Most people that know me are fully aware of how much I love wildlife photography. It was what got me into photography back when I was 6 years old and to this day I spend as much time as I can, taking pictures of animals. My family vacation time is also secretly planned around what type of new animals I might be able to encounter.
While Nevada has a huge amount to offer from a landscape point of view, it does lack a little bit compared to some of the more northern states. But this has never held me back and I certainly love a great challenge. Whether insects, reptiles or birds, there is so much on offer once you know exactly where to look.
Is It For You?
For a lot of photographers it really is just a passion as it is very difficult to make a living out of it. If you are starting out a career asa photographer I would not recommend diving into wildlife. Maybe landscape, as those images are more commonly sellable as prints or stock photography.
You would really need to have a good connection to some sort of nature and wild life magazine who would commission you for certain types of images. But another problem is the often very high costs of equipment.
For the majority of animals you will need some pretty powerful zoom lenses upwards of 400mm focal length, combined with large Apertures. Lenses like that start at $8,000 and there is almost no limit.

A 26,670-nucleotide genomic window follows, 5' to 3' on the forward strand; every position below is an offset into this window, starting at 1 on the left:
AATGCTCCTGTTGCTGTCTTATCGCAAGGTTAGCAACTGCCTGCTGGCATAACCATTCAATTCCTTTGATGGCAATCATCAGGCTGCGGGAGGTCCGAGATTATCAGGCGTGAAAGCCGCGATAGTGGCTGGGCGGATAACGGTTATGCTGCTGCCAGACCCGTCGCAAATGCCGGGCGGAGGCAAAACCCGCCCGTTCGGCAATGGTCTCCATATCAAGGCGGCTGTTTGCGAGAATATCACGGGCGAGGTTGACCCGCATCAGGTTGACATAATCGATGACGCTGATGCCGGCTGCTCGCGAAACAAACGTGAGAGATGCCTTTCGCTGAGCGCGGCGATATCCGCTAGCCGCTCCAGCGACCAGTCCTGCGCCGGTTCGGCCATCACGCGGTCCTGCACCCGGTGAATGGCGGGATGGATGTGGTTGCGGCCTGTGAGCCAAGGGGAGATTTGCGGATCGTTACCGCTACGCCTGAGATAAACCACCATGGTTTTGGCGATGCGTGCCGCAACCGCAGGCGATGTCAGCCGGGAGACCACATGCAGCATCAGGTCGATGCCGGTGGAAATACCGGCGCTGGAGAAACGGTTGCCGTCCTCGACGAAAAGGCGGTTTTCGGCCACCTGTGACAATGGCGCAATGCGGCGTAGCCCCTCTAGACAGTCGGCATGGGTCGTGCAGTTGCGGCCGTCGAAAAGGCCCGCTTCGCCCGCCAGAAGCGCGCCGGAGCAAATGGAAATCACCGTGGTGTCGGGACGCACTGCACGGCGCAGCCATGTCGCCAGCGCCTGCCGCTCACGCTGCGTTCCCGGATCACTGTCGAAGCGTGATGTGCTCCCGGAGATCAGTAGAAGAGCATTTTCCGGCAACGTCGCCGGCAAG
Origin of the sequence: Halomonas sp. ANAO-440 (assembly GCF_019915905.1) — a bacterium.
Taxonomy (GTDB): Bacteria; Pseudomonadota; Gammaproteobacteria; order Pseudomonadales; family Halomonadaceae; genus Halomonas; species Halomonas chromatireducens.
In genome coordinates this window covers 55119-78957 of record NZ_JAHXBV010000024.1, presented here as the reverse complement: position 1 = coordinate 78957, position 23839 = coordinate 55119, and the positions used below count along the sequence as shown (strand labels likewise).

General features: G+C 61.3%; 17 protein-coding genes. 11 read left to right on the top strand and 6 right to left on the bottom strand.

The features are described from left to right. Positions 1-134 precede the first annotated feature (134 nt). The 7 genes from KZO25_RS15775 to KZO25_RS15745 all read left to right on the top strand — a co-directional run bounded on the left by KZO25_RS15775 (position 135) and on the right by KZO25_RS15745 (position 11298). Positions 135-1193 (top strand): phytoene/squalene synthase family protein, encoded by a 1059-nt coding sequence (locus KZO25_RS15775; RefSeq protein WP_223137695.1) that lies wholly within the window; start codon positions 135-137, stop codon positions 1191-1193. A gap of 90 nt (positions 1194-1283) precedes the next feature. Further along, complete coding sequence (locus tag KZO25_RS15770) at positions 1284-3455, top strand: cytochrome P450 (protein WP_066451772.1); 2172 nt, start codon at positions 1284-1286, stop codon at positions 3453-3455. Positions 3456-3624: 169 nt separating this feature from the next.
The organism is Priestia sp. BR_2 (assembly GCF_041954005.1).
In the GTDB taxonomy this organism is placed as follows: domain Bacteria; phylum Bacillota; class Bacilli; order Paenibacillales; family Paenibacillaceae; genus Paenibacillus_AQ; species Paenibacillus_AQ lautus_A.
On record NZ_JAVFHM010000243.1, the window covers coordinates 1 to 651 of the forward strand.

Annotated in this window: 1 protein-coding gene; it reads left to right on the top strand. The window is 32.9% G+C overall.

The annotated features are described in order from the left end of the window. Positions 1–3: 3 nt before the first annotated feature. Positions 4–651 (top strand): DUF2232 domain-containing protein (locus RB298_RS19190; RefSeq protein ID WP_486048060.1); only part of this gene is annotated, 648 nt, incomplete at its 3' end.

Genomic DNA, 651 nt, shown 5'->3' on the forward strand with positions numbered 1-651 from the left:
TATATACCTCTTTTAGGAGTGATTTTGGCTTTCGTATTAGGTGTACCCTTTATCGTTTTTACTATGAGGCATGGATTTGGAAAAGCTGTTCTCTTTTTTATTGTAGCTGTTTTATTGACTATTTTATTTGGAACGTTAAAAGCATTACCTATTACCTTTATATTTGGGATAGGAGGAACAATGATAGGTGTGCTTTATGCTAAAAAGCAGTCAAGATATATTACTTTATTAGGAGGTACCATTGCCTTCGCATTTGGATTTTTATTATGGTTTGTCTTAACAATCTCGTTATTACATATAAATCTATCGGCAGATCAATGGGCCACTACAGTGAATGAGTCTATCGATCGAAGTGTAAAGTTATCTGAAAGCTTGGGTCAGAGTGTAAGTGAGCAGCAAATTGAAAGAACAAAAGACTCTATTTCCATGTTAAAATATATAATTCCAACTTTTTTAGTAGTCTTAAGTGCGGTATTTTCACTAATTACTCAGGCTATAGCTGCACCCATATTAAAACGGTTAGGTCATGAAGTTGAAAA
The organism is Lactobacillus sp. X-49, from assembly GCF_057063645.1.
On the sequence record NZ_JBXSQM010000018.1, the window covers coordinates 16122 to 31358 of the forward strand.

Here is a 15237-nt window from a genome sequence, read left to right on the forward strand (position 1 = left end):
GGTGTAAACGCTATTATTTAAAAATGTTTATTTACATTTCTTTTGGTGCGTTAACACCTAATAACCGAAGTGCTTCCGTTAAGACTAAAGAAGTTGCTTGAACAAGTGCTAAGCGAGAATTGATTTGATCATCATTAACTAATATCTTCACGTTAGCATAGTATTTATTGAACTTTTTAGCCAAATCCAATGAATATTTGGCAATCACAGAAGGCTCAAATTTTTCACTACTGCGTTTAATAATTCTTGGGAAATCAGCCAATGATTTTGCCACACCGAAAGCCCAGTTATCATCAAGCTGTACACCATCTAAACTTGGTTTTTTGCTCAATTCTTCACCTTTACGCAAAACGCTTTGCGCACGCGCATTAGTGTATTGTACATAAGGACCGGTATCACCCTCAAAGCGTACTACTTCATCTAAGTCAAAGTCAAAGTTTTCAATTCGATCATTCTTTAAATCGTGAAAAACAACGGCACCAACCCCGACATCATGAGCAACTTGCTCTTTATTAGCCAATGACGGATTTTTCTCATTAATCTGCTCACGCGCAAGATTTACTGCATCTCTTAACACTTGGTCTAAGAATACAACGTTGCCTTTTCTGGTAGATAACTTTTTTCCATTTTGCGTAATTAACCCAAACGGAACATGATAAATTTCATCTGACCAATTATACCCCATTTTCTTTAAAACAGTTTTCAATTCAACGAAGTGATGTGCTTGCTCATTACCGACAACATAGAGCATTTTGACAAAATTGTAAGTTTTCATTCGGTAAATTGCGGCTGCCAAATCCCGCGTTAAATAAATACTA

What I have often done is either borrow from a friend or else hire pne from a photography equipment leasing company. This is mainly to satisfy my person passion, but that may be a way to keep costs down.
The other thing you will need is a lot of time. With landscape photography you have a good idea before an assignment what you want to achieve. You can scout an area and then wait for the golden hour to get those perfect pictures. Before I had young kids I would often spend entire weekends out in the wild with camping gear and all.
It was great fun, but even after a whole weekend I often had less than a handful of great wildlife shots. Plenty of landscape ones though!
No matter what the assignment a photographer always has to prepare. The same goes for wildlife and here in Nevada it is also important from a safety point of view as there are some venomous insects and reptiles. As a kid I always loved reading about local species of animals and my grandfather would come out into the desert with me to find them.
Having that knowledge has served me very well and I have never found myself in a situation where I was in danger, nor have I ever been bitten or stung by anything worse than a mosquito or wasp.
My recommendation to anyone starting out is to do some wildlife photography to get your mind off the projects that pay the bills, but do not expect to make money from those hobby images. Start with family and wedding photography and use the money you earn to serve your real passions.